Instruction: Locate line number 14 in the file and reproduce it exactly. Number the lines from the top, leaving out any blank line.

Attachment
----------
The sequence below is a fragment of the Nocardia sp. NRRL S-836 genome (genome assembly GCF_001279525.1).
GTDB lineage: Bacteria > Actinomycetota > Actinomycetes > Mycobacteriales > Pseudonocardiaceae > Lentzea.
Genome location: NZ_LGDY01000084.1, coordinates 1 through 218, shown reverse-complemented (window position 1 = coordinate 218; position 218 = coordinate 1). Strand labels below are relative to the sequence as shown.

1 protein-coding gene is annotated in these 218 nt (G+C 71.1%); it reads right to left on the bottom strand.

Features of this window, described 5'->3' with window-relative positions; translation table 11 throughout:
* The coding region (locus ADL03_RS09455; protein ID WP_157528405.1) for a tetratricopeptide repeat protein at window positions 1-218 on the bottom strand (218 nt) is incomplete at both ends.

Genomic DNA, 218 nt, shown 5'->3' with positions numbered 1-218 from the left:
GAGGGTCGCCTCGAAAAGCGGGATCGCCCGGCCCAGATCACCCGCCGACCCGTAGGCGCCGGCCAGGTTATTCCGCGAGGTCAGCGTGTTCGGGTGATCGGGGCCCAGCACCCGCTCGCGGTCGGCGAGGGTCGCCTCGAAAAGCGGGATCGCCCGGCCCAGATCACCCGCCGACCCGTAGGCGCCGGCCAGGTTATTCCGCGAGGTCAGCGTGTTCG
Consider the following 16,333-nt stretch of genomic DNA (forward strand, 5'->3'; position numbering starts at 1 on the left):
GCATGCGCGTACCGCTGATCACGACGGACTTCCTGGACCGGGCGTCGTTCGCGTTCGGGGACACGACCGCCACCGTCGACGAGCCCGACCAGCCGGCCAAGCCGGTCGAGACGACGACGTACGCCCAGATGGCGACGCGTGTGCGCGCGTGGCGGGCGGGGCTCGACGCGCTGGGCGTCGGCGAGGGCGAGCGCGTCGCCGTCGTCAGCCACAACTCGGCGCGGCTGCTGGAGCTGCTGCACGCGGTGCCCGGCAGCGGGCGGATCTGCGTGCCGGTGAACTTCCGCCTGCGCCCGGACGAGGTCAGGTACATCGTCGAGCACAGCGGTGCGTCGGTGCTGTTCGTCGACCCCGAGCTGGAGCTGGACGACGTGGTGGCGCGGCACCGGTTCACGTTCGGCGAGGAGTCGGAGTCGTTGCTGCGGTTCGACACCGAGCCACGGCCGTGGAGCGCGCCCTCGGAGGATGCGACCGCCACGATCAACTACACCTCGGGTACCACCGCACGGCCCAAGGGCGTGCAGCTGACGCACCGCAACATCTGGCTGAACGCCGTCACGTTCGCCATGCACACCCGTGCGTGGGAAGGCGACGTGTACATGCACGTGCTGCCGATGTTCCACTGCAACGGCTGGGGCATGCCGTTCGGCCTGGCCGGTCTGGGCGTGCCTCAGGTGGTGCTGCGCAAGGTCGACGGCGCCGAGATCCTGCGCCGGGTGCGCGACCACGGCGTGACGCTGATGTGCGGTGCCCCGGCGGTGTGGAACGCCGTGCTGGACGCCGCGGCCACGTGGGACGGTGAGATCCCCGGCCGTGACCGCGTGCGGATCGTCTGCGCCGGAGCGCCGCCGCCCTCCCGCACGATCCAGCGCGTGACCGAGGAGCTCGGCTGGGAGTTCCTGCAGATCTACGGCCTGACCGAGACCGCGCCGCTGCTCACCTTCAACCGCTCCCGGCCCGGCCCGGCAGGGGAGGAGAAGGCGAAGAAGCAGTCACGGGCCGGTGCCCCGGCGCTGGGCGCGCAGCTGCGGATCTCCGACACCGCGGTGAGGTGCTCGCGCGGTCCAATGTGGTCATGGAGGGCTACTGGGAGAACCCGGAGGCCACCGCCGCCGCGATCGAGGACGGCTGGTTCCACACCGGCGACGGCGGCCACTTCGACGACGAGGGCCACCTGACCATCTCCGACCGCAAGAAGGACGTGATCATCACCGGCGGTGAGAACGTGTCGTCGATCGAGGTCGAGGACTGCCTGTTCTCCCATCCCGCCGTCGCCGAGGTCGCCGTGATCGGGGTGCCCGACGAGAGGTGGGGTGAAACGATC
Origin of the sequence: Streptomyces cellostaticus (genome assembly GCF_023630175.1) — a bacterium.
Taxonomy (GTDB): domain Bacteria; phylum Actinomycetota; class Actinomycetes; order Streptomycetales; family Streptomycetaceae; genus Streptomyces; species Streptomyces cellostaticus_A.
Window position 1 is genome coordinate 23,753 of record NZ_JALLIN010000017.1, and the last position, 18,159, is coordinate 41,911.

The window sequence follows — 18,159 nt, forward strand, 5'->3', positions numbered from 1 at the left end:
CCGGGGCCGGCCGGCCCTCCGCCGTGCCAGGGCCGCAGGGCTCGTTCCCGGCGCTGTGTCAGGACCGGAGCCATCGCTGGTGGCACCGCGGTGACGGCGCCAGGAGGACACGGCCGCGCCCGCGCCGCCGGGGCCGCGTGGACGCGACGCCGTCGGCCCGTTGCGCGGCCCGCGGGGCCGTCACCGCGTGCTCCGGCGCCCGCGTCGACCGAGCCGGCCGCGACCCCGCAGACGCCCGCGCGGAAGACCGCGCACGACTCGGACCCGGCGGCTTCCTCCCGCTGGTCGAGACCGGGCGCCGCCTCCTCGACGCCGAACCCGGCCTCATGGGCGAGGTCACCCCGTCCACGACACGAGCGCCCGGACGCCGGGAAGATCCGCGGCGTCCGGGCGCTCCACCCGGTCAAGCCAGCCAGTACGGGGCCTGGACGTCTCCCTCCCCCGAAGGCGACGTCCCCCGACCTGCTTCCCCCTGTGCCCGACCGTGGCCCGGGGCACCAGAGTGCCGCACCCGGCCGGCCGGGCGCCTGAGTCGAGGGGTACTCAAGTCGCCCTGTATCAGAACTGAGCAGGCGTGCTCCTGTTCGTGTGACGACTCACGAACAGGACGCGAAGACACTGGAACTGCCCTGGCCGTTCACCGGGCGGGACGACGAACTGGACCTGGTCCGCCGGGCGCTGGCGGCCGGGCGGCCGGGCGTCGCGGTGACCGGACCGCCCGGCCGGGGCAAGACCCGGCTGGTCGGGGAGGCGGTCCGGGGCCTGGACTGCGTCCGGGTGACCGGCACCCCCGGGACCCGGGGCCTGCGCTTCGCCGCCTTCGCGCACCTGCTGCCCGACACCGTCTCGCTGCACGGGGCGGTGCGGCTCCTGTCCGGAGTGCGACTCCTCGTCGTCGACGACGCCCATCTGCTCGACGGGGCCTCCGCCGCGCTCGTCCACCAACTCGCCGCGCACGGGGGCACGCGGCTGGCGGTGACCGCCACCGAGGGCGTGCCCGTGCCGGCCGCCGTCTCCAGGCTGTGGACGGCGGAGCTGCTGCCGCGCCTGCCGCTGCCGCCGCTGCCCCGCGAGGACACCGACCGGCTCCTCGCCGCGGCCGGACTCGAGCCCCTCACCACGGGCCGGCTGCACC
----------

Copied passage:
The window sequence follows — 18,159 nt, forward strand, 5'->3', positions numbered from 1 at the left end: